5. Delta State University

Located in Cleveland, Mississippi, Delta State University's DNP program does offer full and part-time studies. This general DNP degree program allows students to work clinically or in leadership roles.

  • Duration: 18 months for full-time students, and part-time options are available (31 credit hours)
  • Online degree program with one to three on-campus visits per semester
  • Accreditation: CCNE

6. Francis Marion University

The DNP program at Francis Marion University in Florence, South Carolina, prepares students to improve clinical outcomes, particularly in rural areas. There are options for graduate scholarships available.

  • Duration: Three semesters for full-time students, and part-time options are available (30 credit hours)
  • Fully online degree program
  • Accreditation: CCNE

7.  University of Phoenix

The University of Phoenix has locations in many different states. This online degree program offers one course every eight weeks, providing a manageable balance for full-time APRNs.

  • Duration: 20 months (31 credit hours)
  • Fully online degree program
  • Accreditation: CCNE

8. West Coast University

West Coast University Orange County campus in California offers an in-depth education on creating sustainable change within complex health systems. In addition, the university provides career development workshops.

  • Duration: 20 months (six trimesters)
  • Online degree program with some onsite requirements
  • Four additional courses for the Executive Leadership Track
  • Accreditation: CCNE

9. Rasmussen University

Rasmussen University has many campus locations, including Florida. Students can choose from the Executive Leadership track, which would offer careers in non-clinical areas. A Public Health and Policy Track also offers careers as a public health expert or policy activist.

  • Duration: 21 months for full-time students (48-63 credit hours)
  • Online degree program
  • 2 DNP Tracks: Executive Health Leadership Track, Public Health and Policy Track
  • Accreditation: Higher Learning Commission

10. Emory University 

Emory University, located in Atlanta, Georgia, is nationally recognized as a leader in nursing education. The current post-masters DNP track is available as part-time learning, allowing students to continue working full-time.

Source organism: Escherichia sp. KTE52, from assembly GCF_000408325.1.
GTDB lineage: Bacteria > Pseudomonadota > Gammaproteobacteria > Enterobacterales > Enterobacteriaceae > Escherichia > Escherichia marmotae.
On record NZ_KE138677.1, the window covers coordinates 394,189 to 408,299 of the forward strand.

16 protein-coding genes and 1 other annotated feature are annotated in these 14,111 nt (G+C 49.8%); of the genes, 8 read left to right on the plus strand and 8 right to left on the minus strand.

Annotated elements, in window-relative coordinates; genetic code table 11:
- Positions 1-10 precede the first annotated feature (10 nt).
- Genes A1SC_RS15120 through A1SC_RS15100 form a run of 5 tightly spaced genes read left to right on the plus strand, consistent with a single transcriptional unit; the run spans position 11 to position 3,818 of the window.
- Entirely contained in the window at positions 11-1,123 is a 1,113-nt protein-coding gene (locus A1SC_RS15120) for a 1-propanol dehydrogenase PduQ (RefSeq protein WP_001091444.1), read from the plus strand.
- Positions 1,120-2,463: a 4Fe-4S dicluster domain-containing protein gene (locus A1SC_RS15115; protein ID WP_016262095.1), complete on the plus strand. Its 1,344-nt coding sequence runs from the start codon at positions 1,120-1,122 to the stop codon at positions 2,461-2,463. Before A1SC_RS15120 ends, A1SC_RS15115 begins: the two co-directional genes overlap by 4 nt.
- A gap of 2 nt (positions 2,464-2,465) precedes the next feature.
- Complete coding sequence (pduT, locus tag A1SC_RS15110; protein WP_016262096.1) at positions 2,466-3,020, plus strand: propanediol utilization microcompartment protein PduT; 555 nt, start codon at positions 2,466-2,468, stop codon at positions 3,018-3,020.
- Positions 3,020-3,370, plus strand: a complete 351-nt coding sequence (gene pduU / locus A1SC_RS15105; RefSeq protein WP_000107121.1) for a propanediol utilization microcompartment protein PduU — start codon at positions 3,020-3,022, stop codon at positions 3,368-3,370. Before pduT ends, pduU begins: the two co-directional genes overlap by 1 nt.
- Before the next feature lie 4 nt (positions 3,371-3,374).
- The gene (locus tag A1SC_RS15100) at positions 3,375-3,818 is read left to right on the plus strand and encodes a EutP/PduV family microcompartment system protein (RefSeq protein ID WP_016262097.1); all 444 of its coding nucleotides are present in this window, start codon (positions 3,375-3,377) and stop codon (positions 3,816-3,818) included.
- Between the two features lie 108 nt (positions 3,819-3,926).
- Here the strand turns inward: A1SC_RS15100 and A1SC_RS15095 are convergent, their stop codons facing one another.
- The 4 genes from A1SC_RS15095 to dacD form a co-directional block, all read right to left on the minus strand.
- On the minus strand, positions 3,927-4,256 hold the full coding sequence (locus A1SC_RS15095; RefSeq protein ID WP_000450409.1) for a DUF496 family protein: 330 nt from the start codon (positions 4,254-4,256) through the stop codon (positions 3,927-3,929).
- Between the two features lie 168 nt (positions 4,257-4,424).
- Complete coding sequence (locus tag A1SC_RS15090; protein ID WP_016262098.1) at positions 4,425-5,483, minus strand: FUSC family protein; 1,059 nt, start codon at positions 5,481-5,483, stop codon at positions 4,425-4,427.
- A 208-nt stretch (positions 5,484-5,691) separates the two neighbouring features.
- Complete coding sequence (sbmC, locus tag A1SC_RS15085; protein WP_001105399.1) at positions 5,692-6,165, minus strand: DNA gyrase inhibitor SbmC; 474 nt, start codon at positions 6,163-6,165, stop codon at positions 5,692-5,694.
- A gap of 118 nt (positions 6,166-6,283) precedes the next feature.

• Duration: 24 months for the part-time track (33 credit hours)
  • Online degree program with some required time on campus
  • Accreditation: CCNE

Salary Expectations of a DNP in 2023

Many variables determine a DNP's salary, including experience, employer, geographic location, and specialty. The U.S. Bureau of Labor Statistics (BLS) lists the following 2022 data on nursing salaries:

  • Nurse Anesthetists had the highest average salary at $205,770. The states with the highest average salaries were California, Connecticut, New York, and Illinois, with salaries ranging from $238,440 to $246,510.
  • Nurse Practitioner's highest average salary was $124,680. The states with the highest average salaries were California, New Jersey, Massachusetts, Oregon, and Nevada, with salaries ranging from $136,230 to $158,130.
  • Nursing Administration in healthcare leadership positions had an average salary of $127,980. The states with the highest salaries were New York, District of Columbia, New Jersey, Massachusetts, and Delaware, with salaries ranging from $150,840 to $171,620.
  • Nurse Midwives had an average salary of $122,450. The states with the highest average salaries were California, West Virginia, Hawaii, Massachusetts, and Oregon, with salaries ranging from $136,150 to $169,530.
  • Nursing Education had an average salary of $84,180. The states with the highest average salaries were Massachusetts, Nevada, California, District of Columbia, and New York, with salaries ranging from $100,200 to $106,690.

The demand for APRNs and graduate-level faculty members is continually increasing. The BLS estimates an occupational growth rate of 40% between 2021-2031 and 30,000 jobs annually, creating a competitive market for rising salaries.


Q: Is getting the DNP degree worth it?

A: It depends on your career goals. Some employers require a DNP degree, depending on the position. The DNP degree advances knowledge and leadership skills to create small and large-scale projects to improve patient care and outcomes. Often, the DNP degree will increase your salary and open doors for other opportunities.

Q: What is the difference between a PhD and a DNP degree?

A: The PhD degree is a research degree. There is formal research working to answer a question about a clinical problem. The DNP degree translates those findings into practice. DNP students analyze the best available evidence and use this to solve a problem at the practice level.

Q: Can I get the DNP degree and still work as an APRN?

A: Yes! The required coursework for the DNP degree is challenging but designed for working nurses. Many programs offer online, on-campus, or a hybrid approach. How fast you want to complete the program will depend on how much time you need to commit, but often students continue to work full-time. Your APRN clinical experience is what you will use to develop your DNP scholarly project.

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Editorial Team / Admin

Sarah Beattie has 20 years experience as a DNP, APRN and specializes in Critical Care, Endocrinology.